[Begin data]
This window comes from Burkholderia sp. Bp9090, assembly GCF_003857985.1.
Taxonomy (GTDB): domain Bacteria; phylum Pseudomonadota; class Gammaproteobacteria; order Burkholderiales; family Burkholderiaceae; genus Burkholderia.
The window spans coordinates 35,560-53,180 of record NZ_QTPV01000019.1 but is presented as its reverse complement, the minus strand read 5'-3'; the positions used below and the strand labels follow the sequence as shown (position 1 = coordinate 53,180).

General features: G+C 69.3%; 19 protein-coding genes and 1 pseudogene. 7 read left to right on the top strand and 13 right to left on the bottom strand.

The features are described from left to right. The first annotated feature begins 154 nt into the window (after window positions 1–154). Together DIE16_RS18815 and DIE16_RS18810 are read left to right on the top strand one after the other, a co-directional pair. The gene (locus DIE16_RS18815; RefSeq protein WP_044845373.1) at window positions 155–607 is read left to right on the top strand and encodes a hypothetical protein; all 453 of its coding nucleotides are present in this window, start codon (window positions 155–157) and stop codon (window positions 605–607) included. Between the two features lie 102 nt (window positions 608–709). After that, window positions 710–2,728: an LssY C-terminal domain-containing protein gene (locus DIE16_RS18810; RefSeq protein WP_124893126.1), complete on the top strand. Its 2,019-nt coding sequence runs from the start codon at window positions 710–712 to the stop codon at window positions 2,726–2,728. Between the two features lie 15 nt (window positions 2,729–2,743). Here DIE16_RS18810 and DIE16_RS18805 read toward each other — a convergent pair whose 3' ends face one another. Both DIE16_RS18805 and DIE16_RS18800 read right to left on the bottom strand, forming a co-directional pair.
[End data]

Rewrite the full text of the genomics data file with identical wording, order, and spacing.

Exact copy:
This window comes from Burkholderia sp. Bp9090, assembly GCF_003857985.1.
Taxonomy (GTDB): domain Bacteria; phylum Pseudomonadota; class Gammaproteobacteria; order Burkholderiales; family Burkholderiaceae; genus Burkholderia.
The window spans coordinates 35,560-53,180 of record NZ_QTPV01000019.1 but is presented as its reverse complement, the minus strand read 5'-3'; the positions used below and the strand labels follow the sequence as shown (position 1 = coordinate 53,180).

General features: G+C 69.3%; 19 protein-coding genes and 1 pseudogene. 7 read left to right on the top strand and 13 right to left on the bottom strand.

The features are described from left to right. The first annotated feature begins 154 nt into the window (after window positions 1–154). Together DIE16_RS18815 and DIE16_RS18810 are read left to right on the top strand one after the other, a co-directional pair. The gene (locus DIE16_RS18815; RefSeq protein WP_044845373.1) at window positions 155–607 is read left to right on the top strand and encodes a hypothetical protein; all 453 of its coding nucleotides are present in this window, start codon (window positions 155–157) and stop codon (window positions 605–607) included. Between the two features lie 102 nt (window positions 608–709). After that, window positions 710–2,728: an LssY C-terminal domain-containing protein gene (locus DIE16_RS18810; RefSeq protein WP_124893126.1), complete on the top strand. Its 2,019-nt coding sequence runs from the start codon at window positions 710–712 to the stop codon at window positions 2,726–2,728. Between the two features lie 15 nt (window positions 2,729–2,743). Here DIE16_RS18810 and DIE16_RS18805 read toward each other — a convergent pair whose 3' ends face one another. Both DIE16_RS18805 and DIE16_RS18800 read right to left on the bottom strand, forming a co-directional pair.